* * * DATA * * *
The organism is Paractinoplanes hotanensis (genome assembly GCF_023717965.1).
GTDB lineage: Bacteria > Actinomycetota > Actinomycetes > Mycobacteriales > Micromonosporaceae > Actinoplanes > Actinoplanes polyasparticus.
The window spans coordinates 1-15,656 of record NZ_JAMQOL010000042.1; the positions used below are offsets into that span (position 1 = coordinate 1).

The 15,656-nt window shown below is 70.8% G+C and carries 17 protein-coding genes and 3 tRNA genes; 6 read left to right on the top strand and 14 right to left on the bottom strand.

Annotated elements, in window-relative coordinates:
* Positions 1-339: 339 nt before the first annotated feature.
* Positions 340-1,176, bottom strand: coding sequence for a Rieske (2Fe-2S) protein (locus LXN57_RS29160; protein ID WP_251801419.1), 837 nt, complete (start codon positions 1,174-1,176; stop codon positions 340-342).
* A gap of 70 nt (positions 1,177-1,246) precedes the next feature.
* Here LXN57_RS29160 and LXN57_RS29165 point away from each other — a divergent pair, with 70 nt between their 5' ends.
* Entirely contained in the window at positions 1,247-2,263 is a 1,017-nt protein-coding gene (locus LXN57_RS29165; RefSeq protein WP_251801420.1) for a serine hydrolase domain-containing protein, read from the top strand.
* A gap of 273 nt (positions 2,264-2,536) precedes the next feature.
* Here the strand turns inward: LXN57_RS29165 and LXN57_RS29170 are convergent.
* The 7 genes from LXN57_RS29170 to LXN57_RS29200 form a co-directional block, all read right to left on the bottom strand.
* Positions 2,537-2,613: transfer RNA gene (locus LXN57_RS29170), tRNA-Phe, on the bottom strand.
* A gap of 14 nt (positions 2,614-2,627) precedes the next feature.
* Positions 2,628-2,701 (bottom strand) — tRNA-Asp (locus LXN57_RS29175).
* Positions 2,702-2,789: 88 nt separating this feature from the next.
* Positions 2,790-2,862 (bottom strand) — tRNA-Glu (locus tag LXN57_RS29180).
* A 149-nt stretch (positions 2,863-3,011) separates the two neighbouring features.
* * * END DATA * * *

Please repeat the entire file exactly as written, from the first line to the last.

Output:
The organism is Paractinoplanes hotanensis (genome assembly GCF_023717965.1).
GTDB lineage: Bacteria > Actinomycetota > Actinomycetes > Mycobacteriales > Micromonosporaceae > Actinoplanes > Actinoplanes polyasparticus.
The window spans coordinates 1-15,656 of record NZ_JAMQOL010000042.1; the positions used below are offsets into that span (position 1 = coordinate 1).

The 15,656-nt window shown below is 70.8% G+C and carries 17 protein-coding genes and 3 tRNA genes; 6 read left to right on the top strand and 14 right to left on the bottom strand.

Annotated elements, in window-relative coordinates:
* Positions 1-339: 339 nt before the first annotated feature.
* Positions 340-1,176, bottom strand: coding sequence for a Rieske (2Fe-2S) protein (locus LXN57_RS29160; protein ID WP_251801419.1), 837 nt, complete (start codon positions 1,174-1,176; stop codon positions 340-342).
* A gap of 70 nt (positions 1,177-1,246) precedes the next feature.
* Here LXN57_RS29160 and LXN57_RS29165 point away from each other — a divergent pair, with 70 nt between their 5' ends.
* Entirely contained in the window at positions 1,247-2,263 is a 1,017-nt protein-coding gene (locus LXN57_RS29165; RefSeq protein WP_251801420.1) for a serine hydrolase domain-containing protein, read from the top strand.
* A gap of 273 nt (positions 2,264-2,536) precedes the next feature.
* Here the strand turns inward: LXN57_RS29165 and LXN57_RS29170 are convergent.
* The 7 genes from LXN57_RS29170 to LXN57_RS29200 form a co-directional block, all read right to left on the bottom strand.
* Positions 2,537-2,613: transfer RNA gene (locus LXN57_RS29170), tRNA-Phe, on the bottom strand.
* A gap of 14 nt (positions 2,614-2,627) precedes the next feature.
* Positions 2,628-2,701 (bottom strand) — tRNA-Asp (locus LXN57_RS29175).
* Positions 2,702-2,789: 88 nt separating this feature from the next.
* Positions 2,790-2,862 (bottom strand) — tRNA-Glu (locus tag LXN57_RS29180).
* A 149-nt stretch (positions 2,863-3,011) separates the two neighbouring features.